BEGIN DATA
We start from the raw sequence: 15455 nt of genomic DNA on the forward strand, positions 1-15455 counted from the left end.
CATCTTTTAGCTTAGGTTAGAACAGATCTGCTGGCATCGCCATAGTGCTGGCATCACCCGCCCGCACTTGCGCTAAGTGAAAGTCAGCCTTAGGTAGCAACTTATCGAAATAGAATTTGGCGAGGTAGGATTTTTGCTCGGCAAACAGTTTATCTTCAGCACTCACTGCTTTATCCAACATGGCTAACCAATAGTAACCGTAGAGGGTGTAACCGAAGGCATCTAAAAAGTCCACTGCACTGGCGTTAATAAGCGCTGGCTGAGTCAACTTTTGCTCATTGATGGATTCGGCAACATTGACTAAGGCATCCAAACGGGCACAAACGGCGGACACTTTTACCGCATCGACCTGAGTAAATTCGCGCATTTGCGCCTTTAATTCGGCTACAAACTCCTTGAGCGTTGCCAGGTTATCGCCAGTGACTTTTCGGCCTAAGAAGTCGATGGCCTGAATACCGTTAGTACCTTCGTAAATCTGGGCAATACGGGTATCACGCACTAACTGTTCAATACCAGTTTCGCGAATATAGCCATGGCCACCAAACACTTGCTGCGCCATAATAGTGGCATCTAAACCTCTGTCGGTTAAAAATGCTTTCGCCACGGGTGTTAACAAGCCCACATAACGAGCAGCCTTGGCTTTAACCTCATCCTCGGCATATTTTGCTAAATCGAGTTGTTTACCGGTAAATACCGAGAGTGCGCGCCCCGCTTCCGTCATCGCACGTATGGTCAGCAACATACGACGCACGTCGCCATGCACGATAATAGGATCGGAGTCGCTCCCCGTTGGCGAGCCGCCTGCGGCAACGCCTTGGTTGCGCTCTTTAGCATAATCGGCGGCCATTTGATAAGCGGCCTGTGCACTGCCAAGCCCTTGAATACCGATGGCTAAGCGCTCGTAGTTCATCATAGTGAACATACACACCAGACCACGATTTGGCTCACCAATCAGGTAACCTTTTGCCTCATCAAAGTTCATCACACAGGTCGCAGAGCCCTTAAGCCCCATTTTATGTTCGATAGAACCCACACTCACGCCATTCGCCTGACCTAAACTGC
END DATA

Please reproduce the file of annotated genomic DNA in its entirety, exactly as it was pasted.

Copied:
We start from the raw sequence: 15455 nt of genomic DNA on the forward strand, positions 1-15455 counted from the left end.
CATCTTTTAGCTTAGGTTAGAACAGATCTGCTGGCATCGCCATAGTGCTGGCATCACCCGCCCGCACTTGCGCTAAGTGAAAGTCAGCCTTAGGTAGCAACTTATCGAAATAGAATTTGGCGAGGTAGGATTTTTGCTCGGCAAACAGTTTATCTTCAGCACTCACTGCTTTATCCAACATGGCTAACCAATAGTAACCGTAGAGGGTGTAACCGAAGGCATCTAAAAAGTCCACTGCACTGGCGTTAATAAGCGCTGGCTGAGTCAACTTTTGCTCATTGATGGATTCGGCAACATTGACTAAGGCATCCAAACGGGCACAAACGGCGGACACTTTTACCGCATCGACCTGAGTAAATTCGCGCATTTGCGCCTTTAATTCGGCTACAAACTCCTTGAGCGTTGCCAGGTTATCGCCAGTGACTTTTCGGCCTAAGAAGTCGATGGCCTGAATACCGTTAGTACCTTCGTAAATCTGGGCAATACGGGTATCACGCACTAACTGTTCAATACCAGTTTCGCGAATATAGCCATGGCCACCAAACACTTGCTGCGCCATAATAGTGGCATCTAAACCTCTGTCGGTTAAAAATGCTTTCGCCACGGGTGTTAACAAGCCCACATAACGAGCAGCCTTGGCTTTAACCTCATCCTCGGCATATTTTGCTAAATCGAGTTGTTTACCGGTAAATACCGAGAGTGCGCGCCCCGCTTCCGTCATCGCACGTATGGTCAGCAACATACGACGCACGTCGCCATGCACGATAATAGGATCGGAGTCGCTCCCCGTTGGCGAGCCGCCTGCGGCAACGCCTTGGTTGCGCTCTTTAGCATAATCGGCGGCCATTTGATAAGCGGCCTGTGCACTGCCAAGCCCTTGAATACCGATGGCTAAGCGCTCGTAGTTCATCATAGTGAACATACACACCAGACCACGATTTGGCTCACCAATCAGGTAACCTTTTGCCTCATCAAAGTTCATCACACAGGTCGCAGAGCCCTTAAGCCCCATTTTATGTTCGATAGAACCCACACTCACGCCATTCGCCTGACCTAAACTGC